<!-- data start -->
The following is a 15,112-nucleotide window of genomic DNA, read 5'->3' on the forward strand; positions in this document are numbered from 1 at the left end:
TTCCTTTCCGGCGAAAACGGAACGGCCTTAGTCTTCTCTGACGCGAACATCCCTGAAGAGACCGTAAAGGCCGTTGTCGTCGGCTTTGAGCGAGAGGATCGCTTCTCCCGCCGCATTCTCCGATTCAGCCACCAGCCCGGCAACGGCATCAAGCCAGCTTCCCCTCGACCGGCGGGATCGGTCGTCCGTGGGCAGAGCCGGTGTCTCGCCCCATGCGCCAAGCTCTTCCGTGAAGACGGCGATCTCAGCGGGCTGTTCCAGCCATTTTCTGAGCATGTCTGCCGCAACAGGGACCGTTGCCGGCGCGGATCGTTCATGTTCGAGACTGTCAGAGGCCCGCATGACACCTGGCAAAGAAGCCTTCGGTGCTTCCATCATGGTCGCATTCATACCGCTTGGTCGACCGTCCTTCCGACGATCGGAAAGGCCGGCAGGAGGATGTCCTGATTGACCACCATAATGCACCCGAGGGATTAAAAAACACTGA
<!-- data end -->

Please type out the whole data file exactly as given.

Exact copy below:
The following is a 15,112-nucleotide window of genomic DNA, read 5'->3' on the forward strand; positions in this document are numbered from 1 at the left end:
TTCCTTTCCGGCGAAAACGGAACGGCCTTAGTCTTCTCTGACGCGAACATCCCTGAAGAGACCGTAAAGGCCGTTGTCGTCGGCTTTGAGCGAGAGGATCGCTTCTCCCGCCGCATTCTCCGATTCAGCCACCAGCCCGGCAACGGCATCAAGCCAGCTTCCCCTCGACCGGCGGGATCGGTCGTCCGTGGGCAGAGCCGGTGTCTCGCCCCATGCGCCAAGCTCTTCCGTGAAGACGGCGATCTCAGCGGGCTGTTCCAGCCATTTTCTGAGCATGTCTGCCGCAACAGGGACCGTTGCCGGCGCGGATCGTTCATGTTCGAGACTGTCAGAGGCCCGCATGACACCTGGCAAAGAAGCCTTCGGTGCTTCCATCATGGTCGCATTCATACCGCTTGGTCGACCGTCCTTCCGACGATCGGAAAGGCCGGCAGGAGGATGTCCTGATTGACCACCATAATGCACCCGAGGGATTAAAAAACACTGA